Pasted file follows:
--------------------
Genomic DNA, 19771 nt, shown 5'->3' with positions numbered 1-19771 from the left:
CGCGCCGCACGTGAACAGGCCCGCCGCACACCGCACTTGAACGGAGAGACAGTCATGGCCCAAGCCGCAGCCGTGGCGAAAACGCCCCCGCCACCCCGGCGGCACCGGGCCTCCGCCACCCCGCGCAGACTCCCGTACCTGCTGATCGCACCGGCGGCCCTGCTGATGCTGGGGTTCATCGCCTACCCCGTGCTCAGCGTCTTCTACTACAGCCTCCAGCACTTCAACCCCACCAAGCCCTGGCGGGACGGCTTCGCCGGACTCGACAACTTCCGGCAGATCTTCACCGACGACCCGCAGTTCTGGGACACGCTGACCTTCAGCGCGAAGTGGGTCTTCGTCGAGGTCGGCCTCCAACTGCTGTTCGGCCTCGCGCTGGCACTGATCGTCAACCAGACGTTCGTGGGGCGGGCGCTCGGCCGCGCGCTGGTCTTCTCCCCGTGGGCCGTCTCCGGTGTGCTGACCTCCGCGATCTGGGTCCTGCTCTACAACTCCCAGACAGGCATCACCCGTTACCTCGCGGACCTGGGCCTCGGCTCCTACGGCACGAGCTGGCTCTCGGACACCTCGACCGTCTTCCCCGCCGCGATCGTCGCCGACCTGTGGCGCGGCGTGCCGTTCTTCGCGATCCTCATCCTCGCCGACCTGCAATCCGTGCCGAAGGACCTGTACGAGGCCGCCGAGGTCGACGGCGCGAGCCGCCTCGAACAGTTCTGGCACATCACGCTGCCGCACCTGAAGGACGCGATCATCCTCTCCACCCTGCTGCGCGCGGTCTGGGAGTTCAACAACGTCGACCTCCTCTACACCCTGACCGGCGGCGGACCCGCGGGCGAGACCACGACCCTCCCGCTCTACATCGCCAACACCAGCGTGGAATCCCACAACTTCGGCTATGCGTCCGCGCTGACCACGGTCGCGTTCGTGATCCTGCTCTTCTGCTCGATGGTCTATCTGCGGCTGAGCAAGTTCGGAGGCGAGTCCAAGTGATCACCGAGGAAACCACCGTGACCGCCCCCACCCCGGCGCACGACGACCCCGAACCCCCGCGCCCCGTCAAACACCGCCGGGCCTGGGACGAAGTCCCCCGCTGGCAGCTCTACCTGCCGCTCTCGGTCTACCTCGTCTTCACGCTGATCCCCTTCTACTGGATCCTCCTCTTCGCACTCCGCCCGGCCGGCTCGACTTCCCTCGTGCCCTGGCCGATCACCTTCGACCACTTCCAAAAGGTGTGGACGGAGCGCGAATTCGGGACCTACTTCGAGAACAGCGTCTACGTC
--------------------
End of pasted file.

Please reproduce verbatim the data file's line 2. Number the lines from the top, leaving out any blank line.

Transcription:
CGCGCCGCACGTGAACAGGCCCGCCGCACACCGCACTTGAACGGAGAGACAGTCATGGCCCAAGCCGCAGCCGTGGCGAAAACGCCCCCGCCACCCCGGCGGCACCGGGCCTCCGCCACCCCGCGCAGACTCCCGTACCTGCTGATCGCACCGGCGGCCCTGCTGATGCTGGGGTTCATCGCCTACCCCGTGCTCAGCGTCTTCTACTACAGCCTCCAGCACTTCAACCCCACCAAGCCCTGGCGGGACGGCTTCGCCGGACTCGACAACTTCCGGCAGATCTTCACCGACGACCCGCAGTTCTGGGACACGCTGACCTTCAGCGCGAAGTGGGTCTTCGTCGAGGTCGGCCTCCAACTGCTGTTCGGCCTCGCGCTGGCACTGATCGTCAACCAGACGTTCGTGGGGCGGGCGCTCGGCCGCGCGCTGGTCTTCTCCCCGTGGGCCGTCTCCGGTGTGCTGACCTCCGCGATCTGGGTCCTGCTCTACAACTCCCAGACAGGCATCACCCGTTACCTCGCGGACCTGGGCCTCGGCTCCTACGGCACGAGCTGGCTCTCGGACACCTCGACCGTCTTCCCCGCCGCGATCGTCGCCGACCTGTGGCGCGGCGTGCCGTTCTTCGCGATCCTCATCCTCGCCGACCTGCAATCCGTGCCGAAGGACCTGTACGAGGCCGCCGAGGTCGACGGCGCGAGCCGCCTCGAACAGTTCTGGCACATCACGCTGCCGCACCTGAAGGACGCGATCATCCTCTCCACCCTGCTGCGCGCGGTCTGGGAGTTCAACAACGTCGACCTCCTCTACACCCTGACCGGCGGCGGACCCGCGGGCGAGACCACGACCCTCCCGCTCTACATCGCCAACACCAGCGTGGAATCCCACAACTTCGGCTATGCGTCCGCGCTGACCACGGTCGCGTTCGTGATCCTGCTCTTCTGCTCGATGGTCTATCTGCGGCTGAGCAAGTTCGGAGGCGAGTCCAAGTGATCACCGAGGAAACCACCGTGACCGCCCCCACCCCGGCGCACGACGACCCCGAACCCCCGCGCCCCGTCAAACACCGCCGGGCCTGGGACGAAGTCCCCCGCTGGCAGCTCTACCTGCCGCTCTCGGTCTACCTCGTCTTCACGCTGATCCCCTTCTACTGGATCCTCCTCTTCGCACTCCGCCCGGCCGGCTCGACTTCCCTCGTGCCCTGGCCGATCACCTTCGACCACTTCCAAAAGGTGTGGACGGAGCGCGAATTCGGGACCTACTTCGAGAACAGCGTCTACGTC